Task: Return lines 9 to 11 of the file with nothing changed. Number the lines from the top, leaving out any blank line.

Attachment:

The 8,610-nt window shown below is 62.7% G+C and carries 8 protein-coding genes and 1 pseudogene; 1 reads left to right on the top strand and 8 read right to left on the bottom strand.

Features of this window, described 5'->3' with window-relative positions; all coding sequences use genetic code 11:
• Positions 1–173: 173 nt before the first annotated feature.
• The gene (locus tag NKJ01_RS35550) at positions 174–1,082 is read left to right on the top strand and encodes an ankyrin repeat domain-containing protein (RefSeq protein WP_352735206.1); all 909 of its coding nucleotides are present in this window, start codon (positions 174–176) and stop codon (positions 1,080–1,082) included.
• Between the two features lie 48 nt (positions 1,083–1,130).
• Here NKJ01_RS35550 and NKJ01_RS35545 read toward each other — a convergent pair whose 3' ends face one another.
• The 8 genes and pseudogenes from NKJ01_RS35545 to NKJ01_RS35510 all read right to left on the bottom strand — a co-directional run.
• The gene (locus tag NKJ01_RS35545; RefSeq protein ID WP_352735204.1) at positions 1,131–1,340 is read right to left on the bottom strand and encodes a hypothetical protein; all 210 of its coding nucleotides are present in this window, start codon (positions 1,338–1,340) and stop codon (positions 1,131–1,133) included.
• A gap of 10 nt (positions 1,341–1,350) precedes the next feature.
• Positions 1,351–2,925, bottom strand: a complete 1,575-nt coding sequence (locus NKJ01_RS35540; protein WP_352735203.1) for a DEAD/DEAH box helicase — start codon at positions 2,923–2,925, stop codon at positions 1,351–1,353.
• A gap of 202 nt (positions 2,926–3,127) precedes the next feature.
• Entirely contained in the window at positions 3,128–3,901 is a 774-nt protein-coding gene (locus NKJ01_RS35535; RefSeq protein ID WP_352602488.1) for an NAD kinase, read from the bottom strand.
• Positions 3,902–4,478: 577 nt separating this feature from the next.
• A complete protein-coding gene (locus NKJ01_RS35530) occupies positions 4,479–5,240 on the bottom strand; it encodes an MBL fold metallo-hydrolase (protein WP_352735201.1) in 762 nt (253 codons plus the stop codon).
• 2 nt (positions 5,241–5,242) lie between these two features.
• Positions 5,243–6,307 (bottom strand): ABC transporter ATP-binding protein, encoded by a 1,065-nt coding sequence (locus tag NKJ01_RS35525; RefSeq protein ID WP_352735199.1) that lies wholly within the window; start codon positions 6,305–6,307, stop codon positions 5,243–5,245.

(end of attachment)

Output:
• A gap of 10 nt (positions 1,341–1,350) precedes the next feature.
• Positions 1,351–2,925, bottom strand: a complete 1,575-nt coding sequence (locus NKJ01_RS35540; protein WP_352735203.1) for a DEAD/DEAH box helicase — start codon at positions 2,923–2,925, stop codon at positions 1,351–1,353.
• A gap of 202 nt (positions 2,926–3,127) precedes the next feature.